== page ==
Last week, NYPD Commissioner Keechant Sewell credited the Adams administration with the reported decrease in murders and shooting incidents, but said bail reform was to blame for rearrests of people charged with crimes. This is a baseless claim that represents a continuation of the same old tactics from the NYPD.
Last week, NYPD Commissioner Keechant Sewell spoke to New Yorkers about the city’s recent crime statistics. She credited the Adams administration with the reported decrease in murders and shooting incidents, but said bail reform was to blame for rearrests of people charged with crimes. This is a baseless claim that represents a continuation of the same old tactics from the NYPD: When certain crimes are down, they credit police. When certain crimes are up, they say it is due to modest pretrial reform.
The numbers reflect that rates of rearrest for violent felonies before and after bail reform have remained unchanged. Fewer than one percent of people on pretrial release in New York City are rearrested for a violent felony in any given month, a rate that remained constant before and after bail reform.
Recidivism is evidence of a failure of incarceration – not an argument for greater arrests and punishment. Pretrial incarceration can exacerbate drivers of crime. By destabilizing and disrupting people’s lives pretrial incarceration increases the likelihood of future arrests and undermines the health and safety of individuals, families, and their communities. If jail was an effective public safety measure, people would not continue to commit crimes after release.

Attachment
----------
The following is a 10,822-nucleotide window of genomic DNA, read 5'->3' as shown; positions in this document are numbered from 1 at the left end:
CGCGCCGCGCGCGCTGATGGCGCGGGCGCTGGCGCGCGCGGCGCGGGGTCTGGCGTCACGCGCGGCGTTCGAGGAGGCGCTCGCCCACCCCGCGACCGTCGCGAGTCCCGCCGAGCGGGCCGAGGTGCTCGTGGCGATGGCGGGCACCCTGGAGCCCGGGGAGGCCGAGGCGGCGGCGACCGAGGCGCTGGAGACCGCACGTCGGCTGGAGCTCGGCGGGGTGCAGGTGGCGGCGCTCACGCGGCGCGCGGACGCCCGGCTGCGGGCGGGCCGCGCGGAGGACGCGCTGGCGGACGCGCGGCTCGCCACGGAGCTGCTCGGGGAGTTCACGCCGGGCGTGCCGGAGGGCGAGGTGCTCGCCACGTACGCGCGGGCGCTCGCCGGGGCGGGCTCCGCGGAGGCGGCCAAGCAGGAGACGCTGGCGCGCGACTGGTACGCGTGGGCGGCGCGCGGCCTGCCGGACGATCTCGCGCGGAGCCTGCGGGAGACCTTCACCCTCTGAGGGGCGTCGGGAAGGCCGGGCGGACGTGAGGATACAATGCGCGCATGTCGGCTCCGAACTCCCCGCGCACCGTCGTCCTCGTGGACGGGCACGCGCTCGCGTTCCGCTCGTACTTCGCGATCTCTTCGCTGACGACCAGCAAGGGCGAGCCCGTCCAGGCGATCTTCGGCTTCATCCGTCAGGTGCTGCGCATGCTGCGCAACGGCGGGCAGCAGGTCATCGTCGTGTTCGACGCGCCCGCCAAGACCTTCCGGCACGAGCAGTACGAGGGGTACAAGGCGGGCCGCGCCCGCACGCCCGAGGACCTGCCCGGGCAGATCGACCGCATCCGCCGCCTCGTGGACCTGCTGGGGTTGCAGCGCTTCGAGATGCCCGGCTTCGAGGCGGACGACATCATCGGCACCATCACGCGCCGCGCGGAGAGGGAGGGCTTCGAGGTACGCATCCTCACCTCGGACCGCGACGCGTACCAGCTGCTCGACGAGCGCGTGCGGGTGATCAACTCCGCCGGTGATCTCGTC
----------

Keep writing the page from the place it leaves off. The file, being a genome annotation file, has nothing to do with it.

The safest communities are the ones with the most resources, not the highest jail populations. Data show that community-based, public health-centered violence intervention programs do a better job of preventing and decreasing gun crime than policing and prosecution. If we want to address crime, we must look to proven methods of preventing it, rather than continuing to invest in a failed status quo.
Statement from Marvin Mayfield, Director of Center for Community Alternatives:
“Everyone agrees that the safest communities have the most resources, not the highest arrest and incarceration rates. Yet police officials are pushing state lawmakers to double down on failed policies as the City slashes education funding and twiddles its thumbs at disappearing affordable housing options. Unless and until officials reckon with the fact that policing and incarceration has not and cannot solve the rampant inequality and lack of community investments that lead to arrests, we will continue to be barraged with these opportunistic and fear-mongering talking points, instead of real solutions to improve community safety.